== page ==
The extractor is a tiny cylinder with a screw cap on one end and a sealed cap on the other. There are several small holes in the twist cap, but only one large hole in the other end. This is where you squirt butane; the next section is where the liquid drips out.

2. Fill the filter tube with cannabis. Begin by removing the extractor and filling it with herbe powder. Make sure there’s enough room for butane to soak through all of the marijuana particles. Attach a coffee filter inside the screw cap before replacing it.

3. Insert butane into the filter tube. The next stage in producing butane honey oil is to insert a butane canister’s nozzle into the single hole at the end of the honey bee extractor and spray. Continue spraying until the can is empty; a greenish liquid will drip through the coffee filter and out of the screw cap’s holes. Put it in your Pyrex dish.

4. Evaporate the butane. Next, put the dish on top of a pot with boiling water. The goal is to evaporate the butane from the cannabis honey leaving an even stickier THC resin that is (relatively) safe to smoke and enjoyable to utilize. This is the result: “weed honey,” “honey oil,” or whatever you want to call it (other common names include wax, shatter, and hash oil).

5. Scrape and store your cannabis honey. When the butane has evaporated, use a scraper to remove the cannabis honey oil from the bottom of the dish. Transfer small pieces of marijuana honey to single-edged razor blades and allow them to dry. When you’re ready to smoke, fold up the paper and move it to a stick-proof container that can be found at almost any head shop – or keep it folded up in there until you’re ready.

Finally, the most enjoyable step is to smoke your oil and then get baked. A glass oil rig is the “classy” way to do it. However, there are cheaper and more basic alternatives, such as rolling a bit of honey into a joint or dabbing it on a smoldering bowl.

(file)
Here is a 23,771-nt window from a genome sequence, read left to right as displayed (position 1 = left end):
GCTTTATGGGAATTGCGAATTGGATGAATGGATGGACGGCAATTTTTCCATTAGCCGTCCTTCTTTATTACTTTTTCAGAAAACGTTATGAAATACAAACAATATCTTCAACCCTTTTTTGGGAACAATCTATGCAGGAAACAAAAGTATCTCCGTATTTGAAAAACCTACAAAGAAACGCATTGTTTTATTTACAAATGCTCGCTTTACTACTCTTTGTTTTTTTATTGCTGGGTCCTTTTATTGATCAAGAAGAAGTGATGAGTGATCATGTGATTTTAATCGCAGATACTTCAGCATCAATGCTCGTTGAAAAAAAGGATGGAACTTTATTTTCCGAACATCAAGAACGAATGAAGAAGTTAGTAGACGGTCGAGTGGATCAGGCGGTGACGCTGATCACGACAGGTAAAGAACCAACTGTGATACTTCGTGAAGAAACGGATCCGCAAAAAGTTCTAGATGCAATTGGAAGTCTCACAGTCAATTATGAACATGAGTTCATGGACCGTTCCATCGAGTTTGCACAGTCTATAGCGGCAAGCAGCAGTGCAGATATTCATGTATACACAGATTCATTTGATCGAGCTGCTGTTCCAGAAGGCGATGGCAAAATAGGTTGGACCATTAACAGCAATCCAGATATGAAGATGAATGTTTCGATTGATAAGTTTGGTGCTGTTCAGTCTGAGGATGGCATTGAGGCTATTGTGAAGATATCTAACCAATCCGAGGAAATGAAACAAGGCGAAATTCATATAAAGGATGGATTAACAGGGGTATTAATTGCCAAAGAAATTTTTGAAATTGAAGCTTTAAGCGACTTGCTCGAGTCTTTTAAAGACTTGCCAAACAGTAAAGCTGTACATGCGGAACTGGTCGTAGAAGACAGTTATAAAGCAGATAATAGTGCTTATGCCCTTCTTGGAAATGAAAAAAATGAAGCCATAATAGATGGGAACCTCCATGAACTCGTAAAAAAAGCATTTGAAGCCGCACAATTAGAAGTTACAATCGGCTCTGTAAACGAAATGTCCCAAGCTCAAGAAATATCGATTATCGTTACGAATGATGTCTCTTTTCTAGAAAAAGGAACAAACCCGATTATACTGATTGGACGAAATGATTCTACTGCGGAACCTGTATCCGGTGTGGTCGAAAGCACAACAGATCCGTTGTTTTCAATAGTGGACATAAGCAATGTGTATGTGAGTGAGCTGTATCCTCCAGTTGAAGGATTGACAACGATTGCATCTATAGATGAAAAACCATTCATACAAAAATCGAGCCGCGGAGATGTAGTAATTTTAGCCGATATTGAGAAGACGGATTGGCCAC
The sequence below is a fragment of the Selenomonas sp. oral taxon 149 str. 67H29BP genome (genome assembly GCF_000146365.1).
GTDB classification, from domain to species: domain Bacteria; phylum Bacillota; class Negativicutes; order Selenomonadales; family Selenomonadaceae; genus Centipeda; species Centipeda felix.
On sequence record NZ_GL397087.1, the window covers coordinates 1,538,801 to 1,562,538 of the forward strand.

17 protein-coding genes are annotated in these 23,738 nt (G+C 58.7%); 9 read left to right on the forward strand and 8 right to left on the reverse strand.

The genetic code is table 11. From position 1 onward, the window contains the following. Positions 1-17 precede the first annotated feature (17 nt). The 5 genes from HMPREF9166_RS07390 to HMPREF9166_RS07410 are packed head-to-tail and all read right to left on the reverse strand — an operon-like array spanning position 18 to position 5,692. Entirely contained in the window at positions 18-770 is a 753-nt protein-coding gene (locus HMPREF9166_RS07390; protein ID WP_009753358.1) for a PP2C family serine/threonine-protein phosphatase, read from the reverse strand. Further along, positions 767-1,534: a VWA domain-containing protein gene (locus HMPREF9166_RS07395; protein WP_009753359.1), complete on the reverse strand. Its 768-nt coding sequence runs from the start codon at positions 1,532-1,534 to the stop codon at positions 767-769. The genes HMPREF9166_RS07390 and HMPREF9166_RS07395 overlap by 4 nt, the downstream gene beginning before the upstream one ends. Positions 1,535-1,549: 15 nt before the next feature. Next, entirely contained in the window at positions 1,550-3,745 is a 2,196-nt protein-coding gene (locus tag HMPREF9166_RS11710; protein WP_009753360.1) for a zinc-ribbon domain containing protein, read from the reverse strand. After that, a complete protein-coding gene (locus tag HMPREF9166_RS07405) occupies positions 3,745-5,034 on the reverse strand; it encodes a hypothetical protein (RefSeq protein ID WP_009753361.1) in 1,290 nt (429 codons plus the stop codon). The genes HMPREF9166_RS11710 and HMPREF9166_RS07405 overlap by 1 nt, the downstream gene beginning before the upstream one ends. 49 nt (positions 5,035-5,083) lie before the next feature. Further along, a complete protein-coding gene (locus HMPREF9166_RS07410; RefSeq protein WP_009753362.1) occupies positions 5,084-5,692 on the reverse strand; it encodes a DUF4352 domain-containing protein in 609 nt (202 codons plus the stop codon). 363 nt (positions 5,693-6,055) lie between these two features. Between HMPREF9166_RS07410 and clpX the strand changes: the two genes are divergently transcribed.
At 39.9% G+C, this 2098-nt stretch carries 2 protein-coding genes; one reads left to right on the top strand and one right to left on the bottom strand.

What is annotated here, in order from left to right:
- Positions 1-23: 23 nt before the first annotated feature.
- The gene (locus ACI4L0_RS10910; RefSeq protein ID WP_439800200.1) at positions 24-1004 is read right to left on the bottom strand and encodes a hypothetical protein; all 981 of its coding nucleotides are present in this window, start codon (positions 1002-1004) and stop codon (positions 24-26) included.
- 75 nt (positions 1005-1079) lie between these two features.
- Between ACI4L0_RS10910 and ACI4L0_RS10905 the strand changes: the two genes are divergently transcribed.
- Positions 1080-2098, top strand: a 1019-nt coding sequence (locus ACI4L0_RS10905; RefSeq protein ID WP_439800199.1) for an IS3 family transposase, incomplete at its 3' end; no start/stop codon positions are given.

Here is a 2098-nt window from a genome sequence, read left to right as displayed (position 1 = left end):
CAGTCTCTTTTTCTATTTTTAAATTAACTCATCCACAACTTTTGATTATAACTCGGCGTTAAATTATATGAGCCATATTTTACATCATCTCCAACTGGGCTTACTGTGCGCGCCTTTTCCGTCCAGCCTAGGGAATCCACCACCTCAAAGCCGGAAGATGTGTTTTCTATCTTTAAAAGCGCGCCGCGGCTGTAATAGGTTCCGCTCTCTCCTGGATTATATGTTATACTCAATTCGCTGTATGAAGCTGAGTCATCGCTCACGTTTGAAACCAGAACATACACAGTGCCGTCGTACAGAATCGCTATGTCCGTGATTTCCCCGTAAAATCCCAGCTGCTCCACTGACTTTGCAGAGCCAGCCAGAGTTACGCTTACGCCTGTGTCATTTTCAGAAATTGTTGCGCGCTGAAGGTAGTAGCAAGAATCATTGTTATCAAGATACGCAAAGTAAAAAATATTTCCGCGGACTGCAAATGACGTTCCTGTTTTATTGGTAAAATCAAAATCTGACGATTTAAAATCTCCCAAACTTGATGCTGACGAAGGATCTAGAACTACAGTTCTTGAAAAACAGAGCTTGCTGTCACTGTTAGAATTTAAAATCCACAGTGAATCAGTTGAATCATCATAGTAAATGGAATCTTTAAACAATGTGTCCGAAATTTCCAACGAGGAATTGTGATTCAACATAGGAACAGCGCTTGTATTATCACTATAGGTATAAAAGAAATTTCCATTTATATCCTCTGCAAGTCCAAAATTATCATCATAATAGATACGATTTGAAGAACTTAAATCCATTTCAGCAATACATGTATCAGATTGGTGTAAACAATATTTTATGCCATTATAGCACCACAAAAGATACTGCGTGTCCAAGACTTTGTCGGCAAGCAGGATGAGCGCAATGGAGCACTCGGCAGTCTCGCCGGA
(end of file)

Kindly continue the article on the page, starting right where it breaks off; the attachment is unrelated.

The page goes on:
Butane Extraction

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Butane is the most popular solvent, so you’ll often hear people talk about butane extraction. The butane is subsequently “blasted” through the marijuana substance, resulting in butane hash oil (or BHO).

We’re not going to go into the specifics of butane extraction since it’s a highly combustible substance. Using it improperly in a DIY attempt to create your own honey oil may result in significant harm and even death. It’s safer to hire someone who knows what he or she is doing rather than attempting it yourself and blowing up something.

There is also a heated debate about whether honey oil prepared with butane is completely safe to consume. Butane, after all, is a hazardous substance with potentially harmful traces remaining in the oil even after the process is finished. Is there a drawback to consuming this butane? The jury is still out on that one.

When compared to other methods of smoking, however, the dangers associated with butane inhalation may be significant. For example, you could be breathing in tiny quantities of butane when you smoke with a traditional bong. That disposable lighter you use to put flame on your bud? Butane is used as fuel for it. Due to the small amounts that pass through the flame and end up in the smoke you inhale (at the molecular level), there’s a good chance that trace amounts (we’re talking about really tiny doses) make it through.